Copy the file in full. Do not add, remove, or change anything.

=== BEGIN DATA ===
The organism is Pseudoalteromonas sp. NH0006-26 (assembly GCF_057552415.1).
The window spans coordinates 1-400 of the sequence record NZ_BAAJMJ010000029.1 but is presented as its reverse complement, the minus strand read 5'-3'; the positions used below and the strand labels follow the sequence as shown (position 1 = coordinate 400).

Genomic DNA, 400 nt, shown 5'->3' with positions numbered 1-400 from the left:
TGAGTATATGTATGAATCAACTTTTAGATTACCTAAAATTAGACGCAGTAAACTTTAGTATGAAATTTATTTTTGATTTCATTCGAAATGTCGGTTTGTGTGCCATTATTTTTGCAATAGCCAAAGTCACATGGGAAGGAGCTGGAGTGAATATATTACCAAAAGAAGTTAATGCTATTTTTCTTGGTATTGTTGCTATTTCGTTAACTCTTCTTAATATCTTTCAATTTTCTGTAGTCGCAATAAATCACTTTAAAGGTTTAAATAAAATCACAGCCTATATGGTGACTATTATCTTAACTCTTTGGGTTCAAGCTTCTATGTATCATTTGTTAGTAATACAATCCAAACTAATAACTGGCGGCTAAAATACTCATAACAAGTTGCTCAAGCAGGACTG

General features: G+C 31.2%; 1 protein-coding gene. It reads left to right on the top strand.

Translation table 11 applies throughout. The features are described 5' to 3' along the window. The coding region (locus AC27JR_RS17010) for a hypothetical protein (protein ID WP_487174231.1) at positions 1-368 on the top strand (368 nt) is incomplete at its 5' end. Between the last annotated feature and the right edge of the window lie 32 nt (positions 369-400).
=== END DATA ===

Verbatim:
The organism is Pseudoalteromonas sp. NH0006-26 (assembly GCF_057552415.1).
The window spans coordinates 1-400 of the sequence record NZ_BAAJMJ010000029.1 but is presented as its reverse complement, the minus strand read 5'-3'; the positions used below and the strand labels follow the sequence as shown (position 1 = coordinate 400).

Genomic DNA, 400 nt, shown 5'->3' with positions numbered 1-400 from the left:
TGAGTATATGTATGAATCAACTTTTAGATTACCTAAAATTAGACGCAGTAAACTTTAGTATGAAATTTATTTTTGATTTCATTCGAAATGTCGGTTTGTGTGCCATTATTTTTGCAATAGCCAAAGTCACATGGGAAGGAGCTGGAGTGAATATATTACCAAAAGAAGTTAATGCTATTTTTCTTGGTATTGTTGCTATTTCGTTAACTCTTCTTAATATCTTTCAATTTTCTGTAGTCGCAATAAATCACTTTAAAGGTTTAAATAAAATCACAGCCTATATGGTGACTATTATCTTAACTCTTTGGGTTCAAGCTTCTATGTATCATTTGTTAGTAATACAATCCAAACTAATAACTGGCGGCTAAAATACTCATAACAAGTTGCTCAAGCAGGACTG

General features: G+C 31.2%; 1 protein-coding gene. It reads left to right on the top strand.

Translation table 11 applies throughout. The features are described 5' to 3' along the window. The coding region (locus AC27JR_RS17010) for a hypothetical protein (protein ID WP_487174231.1) at positions 1-368 on the top strand (368 nt) is incomplete at its 5' end. Between the last annotated feature and the right edge of the window lie 32 nt (positions 369-400).